Hrvatska posta issued a set of two stamps celebrating Christmas 2013.
Christmas is a holiday closest to normal human life: it announces renewal and birth, a chance for a fresh start, a chance that light is switched on from every gloom and warmth is emanated from every chill. The date of Jesus' birth is fixed to the winter solstice as the heritage of pre-Christian times, which already in that ancient time were able to discern that luminous threshold of the year.
There are numerous signs that announce Christmas, symbols that mark it: from those cosmic – like the falling star, on the last year's stamp of the Republic of Croatia - to those entirely close and confidential. This year Croatian stamp has turned its view from cosmos to micro cosmos, from space into home. It is said that Christmas is a family holiday.
In the centre of this family holiday there is a Christmas tree. On Christmas Eve it is decorated in solidarity of generations and then, beneath it, more or less secretly, presents are arranged. An evergreen tree, fir tree, juniper tree or pine tree, already by itself symbolises the immortality of nature. However, this custom is not here since the beginning of time and has also got its history.
Its origins are somewhere in north Europe; one of the theses is that the Christmas tree was decorated for the first time in Latvia about 1500; it is mentioned that Luther decorated a Christmas tree in 1510.
Mediterranean Europe had the habit of putting Bambino – Christ Child into the house; Slavic tradition was to put a yule-log or oak twigs in homes...
However, the evergreen tree conquered the world and entered from outside spaces into our homes. At first the decorations on it were real fruits: apples (a Tree of Knowledge), nuts, hazel-nuts, natural and later gilded…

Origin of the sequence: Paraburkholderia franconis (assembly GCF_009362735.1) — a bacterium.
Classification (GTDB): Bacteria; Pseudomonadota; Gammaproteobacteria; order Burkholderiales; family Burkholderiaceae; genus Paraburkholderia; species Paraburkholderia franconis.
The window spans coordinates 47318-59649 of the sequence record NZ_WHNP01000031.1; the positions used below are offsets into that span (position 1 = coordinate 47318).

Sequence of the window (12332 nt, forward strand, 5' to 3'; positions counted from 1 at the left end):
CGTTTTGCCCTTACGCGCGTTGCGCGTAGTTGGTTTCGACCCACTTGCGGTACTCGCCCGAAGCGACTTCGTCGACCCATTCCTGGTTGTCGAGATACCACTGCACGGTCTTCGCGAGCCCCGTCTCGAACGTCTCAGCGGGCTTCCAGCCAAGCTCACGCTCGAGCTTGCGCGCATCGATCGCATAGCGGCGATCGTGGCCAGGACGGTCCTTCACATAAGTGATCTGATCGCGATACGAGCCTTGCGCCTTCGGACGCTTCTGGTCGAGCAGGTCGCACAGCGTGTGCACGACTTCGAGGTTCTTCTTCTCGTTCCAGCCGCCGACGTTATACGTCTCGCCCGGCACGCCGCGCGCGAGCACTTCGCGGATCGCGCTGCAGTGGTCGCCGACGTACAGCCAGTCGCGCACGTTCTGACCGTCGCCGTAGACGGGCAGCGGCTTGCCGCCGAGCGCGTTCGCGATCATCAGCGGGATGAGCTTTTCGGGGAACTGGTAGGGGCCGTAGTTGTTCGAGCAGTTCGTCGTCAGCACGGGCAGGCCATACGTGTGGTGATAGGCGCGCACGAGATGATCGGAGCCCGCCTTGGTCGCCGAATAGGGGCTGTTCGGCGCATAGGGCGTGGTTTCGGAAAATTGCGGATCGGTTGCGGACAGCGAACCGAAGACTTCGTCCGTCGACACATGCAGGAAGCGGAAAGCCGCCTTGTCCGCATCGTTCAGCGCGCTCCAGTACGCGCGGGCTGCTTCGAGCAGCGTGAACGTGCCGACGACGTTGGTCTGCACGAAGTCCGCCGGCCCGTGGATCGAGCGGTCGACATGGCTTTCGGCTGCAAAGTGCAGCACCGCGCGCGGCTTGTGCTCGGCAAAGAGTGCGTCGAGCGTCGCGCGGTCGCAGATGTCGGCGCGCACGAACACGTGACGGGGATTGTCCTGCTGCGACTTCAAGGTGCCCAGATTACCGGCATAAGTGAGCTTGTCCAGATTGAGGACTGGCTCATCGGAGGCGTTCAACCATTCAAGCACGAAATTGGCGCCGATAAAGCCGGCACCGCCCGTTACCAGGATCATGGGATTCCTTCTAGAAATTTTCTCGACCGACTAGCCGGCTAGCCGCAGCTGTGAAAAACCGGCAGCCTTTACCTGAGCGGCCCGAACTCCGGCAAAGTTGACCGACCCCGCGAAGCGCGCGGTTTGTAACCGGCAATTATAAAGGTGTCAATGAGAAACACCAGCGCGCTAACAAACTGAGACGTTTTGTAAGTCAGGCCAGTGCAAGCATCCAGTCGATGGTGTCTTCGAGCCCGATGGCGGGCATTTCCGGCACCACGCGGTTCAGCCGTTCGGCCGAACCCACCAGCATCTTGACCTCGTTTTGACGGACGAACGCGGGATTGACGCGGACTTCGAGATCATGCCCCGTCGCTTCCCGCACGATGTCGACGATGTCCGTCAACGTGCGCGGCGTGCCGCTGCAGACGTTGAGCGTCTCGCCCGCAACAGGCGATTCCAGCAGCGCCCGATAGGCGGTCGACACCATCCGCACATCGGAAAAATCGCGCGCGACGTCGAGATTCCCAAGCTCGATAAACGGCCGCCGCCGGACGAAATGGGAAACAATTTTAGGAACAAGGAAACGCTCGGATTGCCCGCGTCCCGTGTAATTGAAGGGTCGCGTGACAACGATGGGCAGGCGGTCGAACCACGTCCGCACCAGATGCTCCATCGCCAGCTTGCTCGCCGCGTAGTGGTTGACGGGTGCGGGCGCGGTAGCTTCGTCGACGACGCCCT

Then sweets were added (who does not remember those fondant-bonbons in paper with fringes or silk bonbons, greedily eaten before being hanged?). Fruits then became produced from glass, stylised into the best known form – balls, most probably in Germany. In modest houses natural fruits and home-made decorations most often made of paper, have persisted till today. Various folks have developed their specific forms of Christmas decorations: thus in our country one can see Christmas trees decorated with gingerbread (Croatian: licitar) pendants.
On the other hand glass decoration has developed in most unbelievable shapes and its golden age was the second half of the 19th century and a period about 1900. Since this kind of decoration is very fragile, die old fashioned balls (i.e. the most various kinds of glass shapes), although produced in millions of items, were also broken in millions of items, so that today they have become a rarity, the object of impassioned collecting and high prices. Glass decoration was produced in Croatia and in some small manufactures in Zagreb it is still being produced today.
In Croatia, luckily, a lot of traditional Christmas decoration remained preserved, fragile but convincing in bringing forward the arguments about its European Christmas standards. A little coach which this postage stamps sets off to travel the world, witnesses about the presence of those most valuable and most beautiful which we have always recognized in the world and knew how to bring into our own homes.